Here are action steps you can take right now to buy a home in Kentucky in 2020
1. Focus on your credit score
FICO credit scores are among the most frequently used credit scores, and range from 350-800 (the higher, the better). A consumer with a credit score of 750 or higher is considered to have excellent credit, while a consumer with a credit score below 620 is considered to have poor credit.
To qualify for a mortgage and get a low mortgage rate, your credit score matters.
Each credit bureau collects information on your credit history and develops a credit score that lenders use to assess your riskiness as a borrower. If you find an error, you should report it to the credit bureau immediately so that it can be corrected.
2. Manage your debt-to-income ratio
Many lenders evaluate your debt-to-income ratio when making credit decisions, which could impact the interest rate you receive.
A debt-to-income ratio is your monthly debt payments as a percentage of your monthly income. Lenders focus on this ratio to determine whether you have enough excess cash to cover your living expenses plus your debt obligations.
Since a debt-to-income ratio has two components (debt and income), the best way to lower your debt-to-income ratio is to:
First Ratio – The first ratio, top ratio or housing ratio. Basically that means out of all the gross monthly income you make, that no more that X percent of it can go to your housing payment. The housing payment consists of Principle, Interest, Taxes and Insurance. Whether you escrow or not every one of these items are factored into your ratio. There are a lot of exceptions to how high you can go, but let’s just say that if your ratio is 33% or less, generally, across the board, you’re safe.
Second Ratio- The second ratio, bottom ratio or debt ratio includes the housing payment, but also adds all of the monthly debts that the borrower has. So, it includes housing payment as well as every other debt that a borrower may have. This would include, Auto loans, credit cards, student loans, personal loans, child support, alimony….basically any consistent outgoing debt that you’re paying on. Again, if you’re paying less than 45% of your gross monthly income to all of the debts, plus your proposed housing payment, then……generally, you’re safe. You can go a lot higher in this area, but there are a lot of caveats when increasing your back ratio.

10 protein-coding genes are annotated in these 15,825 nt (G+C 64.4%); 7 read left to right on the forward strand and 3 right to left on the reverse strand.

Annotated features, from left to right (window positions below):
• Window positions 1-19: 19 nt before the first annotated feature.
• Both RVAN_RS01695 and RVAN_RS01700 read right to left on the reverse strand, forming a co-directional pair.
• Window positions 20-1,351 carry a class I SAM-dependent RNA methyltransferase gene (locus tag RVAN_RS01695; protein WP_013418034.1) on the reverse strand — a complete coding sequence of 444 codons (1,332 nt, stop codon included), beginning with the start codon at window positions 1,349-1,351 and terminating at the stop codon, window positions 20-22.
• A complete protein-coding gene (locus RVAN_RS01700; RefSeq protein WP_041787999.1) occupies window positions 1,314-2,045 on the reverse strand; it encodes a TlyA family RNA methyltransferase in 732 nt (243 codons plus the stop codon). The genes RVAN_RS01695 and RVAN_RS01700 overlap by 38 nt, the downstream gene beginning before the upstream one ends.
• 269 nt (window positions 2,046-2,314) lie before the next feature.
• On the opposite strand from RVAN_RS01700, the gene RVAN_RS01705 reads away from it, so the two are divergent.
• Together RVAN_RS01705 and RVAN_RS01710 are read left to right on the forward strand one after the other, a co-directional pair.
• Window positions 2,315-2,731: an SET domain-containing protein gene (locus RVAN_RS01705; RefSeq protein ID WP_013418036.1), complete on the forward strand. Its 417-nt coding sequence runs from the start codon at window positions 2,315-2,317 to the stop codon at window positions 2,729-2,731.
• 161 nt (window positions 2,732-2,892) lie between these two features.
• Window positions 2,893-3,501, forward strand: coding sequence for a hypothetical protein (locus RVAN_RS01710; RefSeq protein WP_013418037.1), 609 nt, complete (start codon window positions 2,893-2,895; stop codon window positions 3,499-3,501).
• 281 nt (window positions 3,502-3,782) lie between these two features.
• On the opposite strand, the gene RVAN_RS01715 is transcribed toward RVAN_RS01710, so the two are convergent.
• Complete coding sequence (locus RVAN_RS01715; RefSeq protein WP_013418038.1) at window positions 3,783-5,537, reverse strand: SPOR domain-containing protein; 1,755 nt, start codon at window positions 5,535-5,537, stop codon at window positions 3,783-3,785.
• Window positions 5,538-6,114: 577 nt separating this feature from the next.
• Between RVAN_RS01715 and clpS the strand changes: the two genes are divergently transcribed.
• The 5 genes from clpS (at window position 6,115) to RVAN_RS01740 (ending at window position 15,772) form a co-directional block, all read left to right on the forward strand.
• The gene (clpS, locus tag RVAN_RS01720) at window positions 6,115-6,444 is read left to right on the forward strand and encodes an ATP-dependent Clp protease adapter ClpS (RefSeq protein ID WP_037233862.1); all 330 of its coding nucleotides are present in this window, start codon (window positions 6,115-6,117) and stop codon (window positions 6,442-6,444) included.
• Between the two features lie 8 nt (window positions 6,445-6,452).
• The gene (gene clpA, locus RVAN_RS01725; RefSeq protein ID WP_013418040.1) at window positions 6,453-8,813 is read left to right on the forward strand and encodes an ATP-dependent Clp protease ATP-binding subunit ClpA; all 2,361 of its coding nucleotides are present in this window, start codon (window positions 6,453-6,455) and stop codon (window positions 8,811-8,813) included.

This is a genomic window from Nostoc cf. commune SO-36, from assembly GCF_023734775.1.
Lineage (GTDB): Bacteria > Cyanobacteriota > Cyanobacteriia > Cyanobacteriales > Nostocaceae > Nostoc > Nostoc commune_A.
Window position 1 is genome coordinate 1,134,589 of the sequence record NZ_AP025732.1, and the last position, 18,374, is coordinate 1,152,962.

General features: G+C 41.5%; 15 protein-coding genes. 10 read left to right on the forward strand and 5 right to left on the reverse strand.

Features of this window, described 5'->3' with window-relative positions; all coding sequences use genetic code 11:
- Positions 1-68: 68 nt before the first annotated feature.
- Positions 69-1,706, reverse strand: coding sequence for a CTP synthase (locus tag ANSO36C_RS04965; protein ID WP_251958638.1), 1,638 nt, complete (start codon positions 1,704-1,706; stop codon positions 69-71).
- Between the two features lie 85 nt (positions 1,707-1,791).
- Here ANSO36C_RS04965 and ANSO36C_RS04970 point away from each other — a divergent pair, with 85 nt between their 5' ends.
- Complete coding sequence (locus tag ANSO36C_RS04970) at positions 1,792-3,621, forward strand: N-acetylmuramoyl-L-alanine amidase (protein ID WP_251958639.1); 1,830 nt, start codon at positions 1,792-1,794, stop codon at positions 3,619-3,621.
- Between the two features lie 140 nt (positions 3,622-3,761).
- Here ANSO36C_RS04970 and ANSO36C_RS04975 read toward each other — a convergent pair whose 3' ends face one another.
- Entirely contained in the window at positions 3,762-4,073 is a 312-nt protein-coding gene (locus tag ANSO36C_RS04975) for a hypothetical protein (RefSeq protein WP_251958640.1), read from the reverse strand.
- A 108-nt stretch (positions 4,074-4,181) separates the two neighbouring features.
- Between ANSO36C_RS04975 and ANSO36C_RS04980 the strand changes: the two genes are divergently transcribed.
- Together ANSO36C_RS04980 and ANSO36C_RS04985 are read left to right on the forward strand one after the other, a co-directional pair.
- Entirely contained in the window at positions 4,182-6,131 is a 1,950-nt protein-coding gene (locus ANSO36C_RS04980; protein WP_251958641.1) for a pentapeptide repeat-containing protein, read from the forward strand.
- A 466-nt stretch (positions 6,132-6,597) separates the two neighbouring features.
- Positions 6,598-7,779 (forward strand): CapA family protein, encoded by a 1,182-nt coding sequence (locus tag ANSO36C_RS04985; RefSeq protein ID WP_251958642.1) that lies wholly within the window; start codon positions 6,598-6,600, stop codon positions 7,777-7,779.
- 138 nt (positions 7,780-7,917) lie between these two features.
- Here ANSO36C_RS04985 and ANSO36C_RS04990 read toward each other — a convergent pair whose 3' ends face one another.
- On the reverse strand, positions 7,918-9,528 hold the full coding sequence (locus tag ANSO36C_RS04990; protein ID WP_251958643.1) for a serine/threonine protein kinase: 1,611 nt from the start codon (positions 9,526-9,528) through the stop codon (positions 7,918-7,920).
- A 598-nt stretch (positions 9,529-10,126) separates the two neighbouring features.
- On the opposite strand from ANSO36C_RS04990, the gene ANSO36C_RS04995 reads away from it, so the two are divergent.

3. Keep credit utilization low on your credit cards
Lenders also evaluate your credit card utilization, or your monthly credit card spending as a percentage of your credit limit.
Ideally, your credit utilization should be less than 30%. If you can keep it less than 10%, even better.
For example, if you have a $10,000 credit limit on your credit card and spent $3,000 this month, your credit utilization is 30%.
Here are some ways to manage your credit card utilization:
- set up automatic balance alerts to monitor credit utilization
- ask your lender to raise your credit limit (this may involve a hard credit pull so check with your lender first)
- pay off your balance multiple times a month to reduce your credit utilization
4 . Look for down payment assistance in Kentucky
There are various types of down payment assistance, even if you have student loans.
Here are a few:
- FHA loans – federal loan through the Federal Housing Authority
- USDA loans– zero down mortgages for rural and suburban homeowners
- VA loans – if military service
- Kentucky Housing Down Payment Assistance Loan of $6000 available year around available up to 10 years at 1% or 5.5% depending on your income in the household and county you live in.
- $5,000 Welcome Grant available March 3rd 2020
There are federal, state and local assistance programs as well so be on the look out.
If you want a personalized answer for your unique situation call, text, or email me or visit my website below:
Mortgage Loan Officer
Individual NMLS ID #57916
American Mortgage Solutions, Inc.
10602 Timberwood Circle
Louisville, KY 40223
Company NMLS ID #1364